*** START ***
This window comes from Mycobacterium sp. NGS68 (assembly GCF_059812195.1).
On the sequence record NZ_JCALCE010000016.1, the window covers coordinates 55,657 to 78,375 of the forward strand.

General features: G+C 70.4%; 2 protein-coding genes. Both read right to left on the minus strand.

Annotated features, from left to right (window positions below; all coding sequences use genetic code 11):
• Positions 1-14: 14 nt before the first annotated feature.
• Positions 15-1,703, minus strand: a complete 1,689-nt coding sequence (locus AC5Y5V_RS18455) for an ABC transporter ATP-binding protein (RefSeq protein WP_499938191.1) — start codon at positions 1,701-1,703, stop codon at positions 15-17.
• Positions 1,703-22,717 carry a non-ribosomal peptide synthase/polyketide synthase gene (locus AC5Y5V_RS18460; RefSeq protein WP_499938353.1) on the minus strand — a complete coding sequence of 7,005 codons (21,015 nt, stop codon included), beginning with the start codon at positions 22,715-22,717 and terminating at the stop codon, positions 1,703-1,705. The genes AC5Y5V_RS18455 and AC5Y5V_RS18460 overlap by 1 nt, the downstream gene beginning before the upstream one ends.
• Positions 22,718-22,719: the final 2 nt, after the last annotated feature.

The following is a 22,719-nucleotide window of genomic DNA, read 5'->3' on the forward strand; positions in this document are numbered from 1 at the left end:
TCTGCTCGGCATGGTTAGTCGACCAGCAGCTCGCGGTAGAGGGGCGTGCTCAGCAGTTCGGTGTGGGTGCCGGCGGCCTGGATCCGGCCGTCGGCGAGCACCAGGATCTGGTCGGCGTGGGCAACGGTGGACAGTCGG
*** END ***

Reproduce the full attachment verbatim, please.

This window comes from Mycobacterium sp. NGS68 (assembly GCF_059812195.1).
On the sequence record NZ_JCALCE010000016.1, the window covers coordinates 55,657 to 78,375 of the forward strand.

General features: G+C 70.4%; 2 protein-coding genes. Both read right to left on the minus strand.

Annotated features, from left to right (window positions below; all coding sequences use genetic code 11):
• Positions 1-14: 14 nt before the first annotated feature.
• Positions 15-1,703, minus strand: a complete 1,689-nt coding sequence (locus AC5Y5V_RS18455) for an ABC transporter ATP-binding protein (RefSeq protein WP_499938191.1) — start codon at positions 1,701-1,703, stop codon at positions 15-17.
• Positions 1,703-22,717 carry a non-ribosomal peptide synthase/polyketide synthase gene (locus AC5Y5V_RS18460; RefSeq protein WP_499938353.1) on the minus strand — a complete coding sequence of 7,005 codons (21,015 nt, stop codon included), beginning with the start codon at positions 22,715-22,717 and terminating at the stop codon, positions 1,703-1,705. The genes AC5Y5V_RS18455 and AC5Y5V_RS18460 overlap by 1 nt, the downstream gene beginning before the upstream one ends.
• Positions 22,718-22,719: the final 2 nt, after the last annotated feature.

The following is a 22,719-nucleotide window of genomic DNA, read 5'->3' on the forward strand; positions in this document are numbered from 1 at the left end:
TCTGCTCGGCATGGTTAGTCGACCAGCAGCTCGCGGTAGAGGGGCGTGCTCAGCAGTTCGGTGTGGGTGCCGGCGGCCTGGATCCGGCCGTCGGCGAGCACCAGGATCTGGTCGGCGTGGGCAACGGTGGACAGTCGG